Indeed, the Trustee cited TILA as the basis for his objection but also noted that the adversary proceeding (still under advisement at the time the amended objection was filed) would resolve the issue. Later, after Judge Boulden had issued her TILA order, the Trustee recognized on the record that the TILA portion of the amended objection was indeed resolved in the adversary proceeding:
On January 8, , the Court issued its order dismissing the TILA claims based upon its determination that Winterfox was not a "creditor" as that term is used under TILA. The Trustee will, therefore, proceed [in the Amended Partial Objection] only on the URMPA [Utah Residential Mortgage Practices Act] grounds. (Trustee's Jan. 14, 2010 Hr'g Brief at 1-2 (Appellant Supp. Appx. at 608-09).)
Judge Boulden's succinct decision confirmed what the Trustee earlier recognized (and what the record revealed). Judge Boulden's order striking the amended objection had no bearing on whether the Trustee was allowed to pursue the Invalidation Remedy against Winterfox.
2. The Trustee is Entitled to a Declaration that the Estate is Not Liable to Winterfox for Accrued But Unpaid Fees and Finance Charges Existing on the Two Loans.
a. Winterfox's Liability under TILA is Undisputed.
In the January 2010 Order, Judge Boulden held that Winterfox did not comply with TILA's disclosure requirements. That decision was not appealed.
Also, in the initial appeal to this court, the parties stipulated that if this court found that Winterfox was a "creditor" under TILA, then Winterfox was liable under TILA. That conclusion was not questioned on remand.
b. Requiring the Trustee to Pay Winterfox the Accrued Fees and Finance Charges Would be Inconsistent with the Remedial Nature of TILA.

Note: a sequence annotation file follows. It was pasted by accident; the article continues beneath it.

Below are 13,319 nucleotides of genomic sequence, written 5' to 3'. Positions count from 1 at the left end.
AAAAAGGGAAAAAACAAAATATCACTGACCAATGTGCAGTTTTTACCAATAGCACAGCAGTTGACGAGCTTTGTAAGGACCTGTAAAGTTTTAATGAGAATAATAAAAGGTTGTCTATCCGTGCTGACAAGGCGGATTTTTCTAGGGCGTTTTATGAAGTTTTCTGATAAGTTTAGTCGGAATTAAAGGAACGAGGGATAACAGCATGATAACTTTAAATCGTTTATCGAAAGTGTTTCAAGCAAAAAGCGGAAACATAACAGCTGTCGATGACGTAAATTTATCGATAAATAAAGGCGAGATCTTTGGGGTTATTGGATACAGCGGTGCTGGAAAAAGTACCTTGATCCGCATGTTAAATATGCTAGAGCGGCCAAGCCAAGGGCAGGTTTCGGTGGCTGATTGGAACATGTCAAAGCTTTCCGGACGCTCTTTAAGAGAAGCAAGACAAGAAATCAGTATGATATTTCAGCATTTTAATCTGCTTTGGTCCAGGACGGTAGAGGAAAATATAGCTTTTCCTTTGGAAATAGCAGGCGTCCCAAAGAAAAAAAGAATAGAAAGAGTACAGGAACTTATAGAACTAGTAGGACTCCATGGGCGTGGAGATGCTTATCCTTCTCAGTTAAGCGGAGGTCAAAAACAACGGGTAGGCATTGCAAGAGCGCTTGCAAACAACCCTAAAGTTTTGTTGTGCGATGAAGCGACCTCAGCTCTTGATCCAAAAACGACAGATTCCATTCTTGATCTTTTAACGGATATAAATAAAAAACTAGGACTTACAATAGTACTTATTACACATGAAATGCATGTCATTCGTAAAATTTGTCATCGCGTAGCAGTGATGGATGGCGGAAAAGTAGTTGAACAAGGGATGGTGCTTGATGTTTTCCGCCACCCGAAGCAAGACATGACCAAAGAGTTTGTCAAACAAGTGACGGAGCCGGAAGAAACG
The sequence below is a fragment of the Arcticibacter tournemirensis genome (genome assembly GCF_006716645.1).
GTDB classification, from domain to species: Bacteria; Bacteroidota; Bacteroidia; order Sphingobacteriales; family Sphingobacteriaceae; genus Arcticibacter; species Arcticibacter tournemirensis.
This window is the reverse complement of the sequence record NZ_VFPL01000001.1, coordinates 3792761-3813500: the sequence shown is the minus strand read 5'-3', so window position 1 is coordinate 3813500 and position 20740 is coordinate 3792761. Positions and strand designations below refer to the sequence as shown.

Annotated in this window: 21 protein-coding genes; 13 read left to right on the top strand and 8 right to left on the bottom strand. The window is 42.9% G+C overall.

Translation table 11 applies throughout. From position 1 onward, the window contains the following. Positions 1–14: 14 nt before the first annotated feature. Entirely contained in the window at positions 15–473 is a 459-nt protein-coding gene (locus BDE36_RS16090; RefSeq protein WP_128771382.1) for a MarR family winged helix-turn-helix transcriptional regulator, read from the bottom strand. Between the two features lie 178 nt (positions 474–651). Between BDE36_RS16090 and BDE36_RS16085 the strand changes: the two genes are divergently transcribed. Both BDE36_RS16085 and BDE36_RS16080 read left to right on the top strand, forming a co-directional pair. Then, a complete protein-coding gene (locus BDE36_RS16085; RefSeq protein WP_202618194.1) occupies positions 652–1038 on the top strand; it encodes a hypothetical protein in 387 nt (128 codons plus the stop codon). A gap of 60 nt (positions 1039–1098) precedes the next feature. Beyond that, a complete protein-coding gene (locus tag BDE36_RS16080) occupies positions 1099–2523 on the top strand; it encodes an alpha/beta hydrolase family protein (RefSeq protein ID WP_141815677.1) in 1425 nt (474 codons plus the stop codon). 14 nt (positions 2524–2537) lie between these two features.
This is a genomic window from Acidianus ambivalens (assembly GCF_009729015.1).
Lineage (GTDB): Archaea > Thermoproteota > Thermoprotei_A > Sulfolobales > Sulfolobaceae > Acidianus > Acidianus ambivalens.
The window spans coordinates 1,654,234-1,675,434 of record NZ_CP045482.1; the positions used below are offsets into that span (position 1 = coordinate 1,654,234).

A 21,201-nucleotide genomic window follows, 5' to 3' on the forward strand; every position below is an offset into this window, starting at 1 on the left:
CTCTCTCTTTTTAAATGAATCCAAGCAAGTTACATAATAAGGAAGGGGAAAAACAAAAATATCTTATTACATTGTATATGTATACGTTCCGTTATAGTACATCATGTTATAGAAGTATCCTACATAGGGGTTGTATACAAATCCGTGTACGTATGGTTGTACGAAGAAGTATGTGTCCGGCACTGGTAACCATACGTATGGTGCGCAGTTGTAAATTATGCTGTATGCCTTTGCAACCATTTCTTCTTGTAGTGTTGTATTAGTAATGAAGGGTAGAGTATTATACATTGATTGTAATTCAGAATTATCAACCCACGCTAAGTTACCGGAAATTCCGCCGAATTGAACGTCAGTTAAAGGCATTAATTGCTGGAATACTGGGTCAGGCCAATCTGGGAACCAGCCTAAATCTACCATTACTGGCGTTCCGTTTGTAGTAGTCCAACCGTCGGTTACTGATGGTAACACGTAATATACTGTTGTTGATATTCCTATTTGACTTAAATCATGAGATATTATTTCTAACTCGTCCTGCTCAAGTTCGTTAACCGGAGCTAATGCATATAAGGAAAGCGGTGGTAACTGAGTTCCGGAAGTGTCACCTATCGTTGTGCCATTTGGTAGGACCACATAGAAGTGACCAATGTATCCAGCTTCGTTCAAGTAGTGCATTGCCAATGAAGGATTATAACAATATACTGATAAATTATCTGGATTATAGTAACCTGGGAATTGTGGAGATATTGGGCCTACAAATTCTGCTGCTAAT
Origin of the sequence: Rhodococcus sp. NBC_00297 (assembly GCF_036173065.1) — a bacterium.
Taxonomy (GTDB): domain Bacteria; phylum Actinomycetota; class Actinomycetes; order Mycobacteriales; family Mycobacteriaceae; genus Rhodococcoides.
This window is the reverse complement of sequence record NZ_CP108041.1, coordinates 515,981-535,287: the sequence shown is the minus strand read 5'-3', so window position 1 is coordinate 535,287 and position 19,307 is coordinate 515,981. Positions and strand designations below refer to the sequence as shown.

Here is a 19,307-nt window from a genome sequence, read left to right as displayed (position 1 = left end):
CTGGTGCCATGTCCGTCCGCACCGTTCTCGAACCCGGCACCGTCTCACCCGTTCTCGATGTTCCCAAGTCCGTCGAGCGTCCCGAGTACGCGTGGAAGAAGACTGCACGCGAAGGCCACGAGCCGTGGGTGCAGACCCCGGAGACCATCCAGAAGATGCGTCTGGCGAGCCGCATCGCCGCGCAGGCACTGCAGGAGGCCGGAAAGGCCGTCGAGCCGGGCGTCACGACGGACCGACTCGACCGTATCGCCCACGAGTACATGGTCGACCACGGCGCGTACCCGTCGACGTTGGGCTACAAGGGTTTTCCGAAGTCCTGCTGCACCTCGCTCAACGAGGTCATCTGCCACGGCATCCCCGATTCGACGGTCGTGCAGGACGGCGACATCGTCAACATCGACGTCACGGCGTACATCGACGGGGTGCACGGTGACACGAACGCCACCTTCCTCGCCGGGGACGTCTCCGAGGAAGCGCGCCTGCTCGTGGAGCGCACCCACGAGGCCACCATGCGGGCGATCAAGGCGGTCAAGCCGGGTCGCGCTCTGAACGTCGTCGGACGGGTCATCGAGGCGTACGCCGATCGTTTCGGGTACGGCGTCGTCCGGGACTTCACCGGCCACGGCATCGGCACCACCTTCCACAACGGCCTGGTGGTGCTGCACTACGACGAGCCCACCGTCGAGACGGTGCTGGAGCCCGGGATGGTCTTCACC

Although the Bankruptcy Court said it offered no opinion on "the substantive merits of the Trustee's position," it nevertheless reasoned that the Invalidation Remedy was not a remedy under TILA § 1640 but rather was "a declaratory attempt by the estate to 'avoid liability' for those amounts, i.e., to reduce the allowed amount of Winterfox's proof of claim." (Post-Remand Order at 10, 10 n.36 (Appellant Appx. at 515).) The court disagrees with the Bankruptcy Court's characterization of the Invalidation Remedy.
Under Section 1640(a)(4) of TILA, a consumer can recover damages for finance charges that have been "paid." But invalidation of unpaid finance charges has been recognized as necessary to prevent further damages from occurring. See Dawson v. Thomas (In re Dawson), 411 B.R. 1, 48 (Bankr. D.D.C. 2008) (holding that, by virtue of the creditor's liability under § 1640(a)(4), the consumer "will have no liability under the note for finance charges and fees . . . , not simply to recover finance charges and fees already paid.").